Another common reason for rejection is that the post you applied for may already have been earmarked for somebody else. The U.S. Department of Labor estimates that 48 percent of job seekers in America get their jobs through some form of referral, meaning that, even if an advertisement, application and interview process was followed, they had an inside connection of some kind that helped them to get the job. Often, this will have come about through networking, so, to increase your own chances, increase your network. Professional organisations, former colleagues, friends and online communities should all be targets for networking. Pre-earmarked jobs can still be overturned if your application and interview put you head-and-shoulders above the earmarked candidate, so definitely don’t give up applying.

The third common reason for rejection, especially when you know you could do the job standing on your head, is that you are over-qualified. Employers feel that applicants who are over-qualified won’t stay. To overcome this, you need to make it abundantly clear that this is the job you really want, and that you will commit to a minimum term if you need to, to secure the post. Of course, minimum terms are rarely binding, and it is entirely up to you whether you feel comfortable making such a commitment. But this kind of reassurance often helps.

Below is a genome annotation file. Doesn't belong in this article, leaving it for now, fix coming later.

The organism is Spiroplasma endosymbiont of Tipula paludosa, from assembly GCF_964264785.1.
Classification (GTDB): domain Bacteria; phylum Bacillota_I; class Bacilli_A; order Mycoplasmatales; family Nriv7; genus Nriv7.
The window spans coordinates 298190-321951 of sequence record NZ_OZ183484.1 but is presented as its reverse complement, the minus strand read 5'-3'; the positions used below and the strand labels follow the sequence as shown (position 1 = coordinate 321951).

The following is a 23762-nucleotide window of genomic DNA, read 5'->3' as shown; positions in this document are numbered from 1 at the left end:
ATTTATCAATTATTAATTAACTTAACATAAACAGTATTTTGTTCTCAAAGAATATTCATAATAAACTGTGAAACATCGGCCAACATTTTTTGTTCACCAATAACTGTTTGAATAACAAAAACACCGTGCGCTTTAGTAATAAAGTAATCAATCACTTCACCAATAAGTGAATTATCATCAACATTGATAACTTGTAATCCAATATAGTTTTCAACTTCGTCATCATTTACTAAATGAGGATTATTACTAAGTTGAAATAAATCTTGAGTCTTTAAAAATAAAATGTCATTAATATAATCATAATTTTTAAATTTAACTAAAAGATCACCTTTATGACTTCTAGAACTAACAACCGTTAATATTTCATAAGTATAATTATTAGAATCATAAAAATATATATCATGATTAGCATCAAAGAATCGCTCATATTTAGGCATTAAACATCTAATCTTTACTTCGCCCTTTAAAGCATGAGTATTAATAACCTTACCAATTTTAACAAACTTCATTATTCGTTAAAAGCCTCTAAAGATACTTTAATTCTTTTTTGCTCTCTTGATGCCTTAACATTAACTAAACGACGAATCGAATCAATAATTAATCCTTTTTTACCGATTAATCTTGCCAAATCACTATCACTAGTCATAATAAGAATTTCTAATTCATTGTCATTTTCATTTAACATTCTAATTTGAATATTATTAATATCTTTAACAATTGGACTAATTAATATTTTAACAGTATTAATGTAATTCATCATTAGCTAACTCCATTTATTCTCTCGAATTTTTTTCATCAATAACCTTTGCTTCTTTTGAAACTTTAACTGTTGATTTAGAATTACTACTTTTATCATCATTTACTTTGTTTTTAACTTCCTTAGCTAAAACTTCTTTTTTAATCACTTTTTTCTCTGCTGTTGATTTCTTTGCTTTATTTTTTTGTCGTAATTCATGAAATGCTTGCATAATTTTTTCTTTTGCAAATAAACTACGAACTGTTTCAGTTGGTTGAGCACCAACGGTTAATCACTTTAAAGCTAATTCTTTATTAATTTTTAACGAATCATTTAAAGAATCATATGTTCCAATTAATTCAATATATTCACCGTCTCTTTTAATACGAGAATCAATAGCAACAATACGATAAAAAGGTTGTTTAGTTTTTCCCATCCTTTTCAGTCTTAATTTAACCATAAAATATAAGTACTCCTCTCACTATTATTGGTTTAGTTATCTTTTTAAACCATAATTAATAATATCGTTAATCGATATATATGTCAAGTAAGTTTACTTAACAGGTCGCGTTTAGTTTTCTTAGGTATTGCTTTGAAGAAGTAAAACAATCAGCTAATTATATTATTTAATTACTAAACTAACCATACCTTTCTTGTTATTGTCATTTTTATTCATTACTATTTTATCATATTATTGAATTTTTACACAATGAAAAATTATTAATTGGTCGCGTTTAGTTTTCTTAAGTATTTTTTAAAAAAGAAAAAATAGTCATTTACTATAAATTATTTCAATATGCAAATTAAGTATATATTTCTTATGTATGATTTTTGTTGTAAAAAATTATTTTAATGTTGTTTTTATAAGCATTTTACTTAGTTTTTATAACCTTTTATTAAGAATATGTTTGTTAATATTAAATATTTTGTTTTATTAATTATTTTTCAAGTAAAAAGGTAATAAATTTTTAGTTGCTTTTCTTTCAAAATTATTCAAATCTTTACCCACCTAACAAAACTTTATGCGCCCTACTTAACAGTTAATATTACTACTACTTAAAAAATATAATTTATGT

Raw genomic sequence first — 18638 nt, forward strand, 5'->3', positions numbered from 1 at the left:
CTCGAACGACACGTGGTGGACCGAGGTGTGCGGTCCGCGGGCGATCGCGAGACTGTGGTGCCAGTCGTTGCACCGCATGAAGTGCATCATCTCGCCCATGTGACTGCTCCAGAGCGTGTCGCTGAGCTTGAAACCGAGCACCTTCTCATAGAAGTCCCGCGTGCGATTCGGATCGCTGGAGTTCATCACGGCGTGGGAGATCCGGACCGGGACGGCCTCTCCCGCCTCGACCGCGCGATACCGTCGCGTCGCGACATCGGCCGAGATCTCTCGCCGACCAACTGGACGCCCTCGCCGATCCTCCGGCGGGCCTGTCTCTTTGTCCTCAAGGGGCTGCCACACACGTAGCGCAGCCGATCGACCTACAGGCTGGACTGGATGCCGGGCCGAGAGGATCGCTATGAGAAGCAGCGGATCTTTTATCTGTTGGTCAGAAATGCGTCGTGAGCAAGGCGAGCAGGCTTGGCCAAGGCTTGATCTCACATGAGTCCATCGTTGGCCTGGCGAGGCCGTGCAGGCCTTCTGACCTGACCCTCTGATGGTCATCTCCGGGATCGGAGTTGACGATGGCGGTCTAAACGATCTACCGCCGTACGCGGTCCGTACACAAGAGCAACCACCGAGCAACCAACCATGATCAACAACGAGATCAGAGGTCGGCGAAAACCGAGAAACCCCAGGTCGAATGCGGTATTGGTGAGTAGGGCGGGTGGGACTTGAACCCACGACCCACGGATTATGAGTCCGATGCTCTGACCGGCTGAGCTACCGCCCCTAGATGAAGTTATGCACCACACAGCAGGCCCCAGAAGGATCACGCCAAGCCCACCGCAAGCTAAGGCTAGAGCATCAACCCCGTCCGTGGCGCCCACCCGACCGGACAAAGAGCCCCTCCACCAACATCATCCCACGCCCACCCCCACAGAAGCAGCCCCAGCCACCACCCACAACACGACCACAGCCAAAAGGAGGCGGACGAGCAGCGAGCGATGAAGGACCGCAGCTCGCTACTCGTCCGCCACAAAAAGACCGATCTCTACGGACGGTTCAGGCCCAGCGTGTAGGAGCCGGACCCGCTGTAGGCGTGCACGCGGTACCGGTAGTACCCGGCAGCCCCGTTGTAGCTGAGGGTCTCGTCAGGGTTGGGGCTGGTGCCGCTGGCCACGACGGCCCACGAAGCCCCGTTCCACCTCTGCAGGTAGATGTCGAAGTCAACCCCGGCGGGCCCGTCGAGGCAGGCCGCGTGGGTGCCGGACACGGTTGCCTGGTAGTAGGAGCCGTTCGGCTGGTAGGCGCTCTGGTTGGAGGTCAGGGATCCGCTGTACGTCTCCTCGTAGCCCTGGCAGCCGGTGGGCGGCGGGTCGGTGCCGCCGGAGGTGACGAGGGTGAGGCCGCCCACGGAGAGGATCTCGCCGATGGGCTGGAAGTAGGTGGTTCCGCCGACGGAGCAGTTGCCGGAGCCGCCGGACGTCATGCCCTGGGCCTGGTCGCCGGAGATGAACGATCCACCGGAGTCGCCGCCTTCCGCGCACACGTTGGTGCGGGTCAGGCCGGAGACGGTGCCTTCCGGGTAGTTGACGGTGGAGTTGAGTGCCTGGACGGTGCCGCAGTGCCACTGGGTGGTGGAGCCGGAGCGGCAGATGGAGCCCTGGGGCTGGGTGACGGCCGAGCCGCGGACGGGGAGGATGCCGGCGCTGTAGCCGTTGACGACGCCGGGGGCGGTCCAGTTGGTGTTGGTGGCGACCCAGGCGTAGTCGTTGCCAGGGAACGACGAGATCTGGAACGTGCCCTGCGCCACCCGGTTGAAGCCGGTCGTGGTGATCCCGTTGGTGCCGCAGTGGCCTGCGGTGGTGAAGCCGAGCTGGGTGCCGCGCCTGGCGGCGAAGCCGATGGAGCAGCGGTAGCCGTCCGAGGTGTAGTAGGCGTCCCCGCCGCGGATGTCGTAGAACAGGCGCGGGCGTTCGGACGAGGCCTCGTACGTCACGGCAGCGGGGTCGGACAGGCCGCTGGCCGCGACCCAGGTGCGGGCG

If your job search is as good as you can possibly make it, and your feedback is good, then it’s simply down to a numbers game. Hang on in there – it’ll be your turn soon!

Feeling lonely while unemployed

Another challenge associated with unemployment is being alone. Human beings are naturally gregarious, and it is natural to seek out and value attachments with others as a way of valuing ourselves. The more strong attachments we make, the more certain we feel in the world, and this includes attachment to job and work colleagues.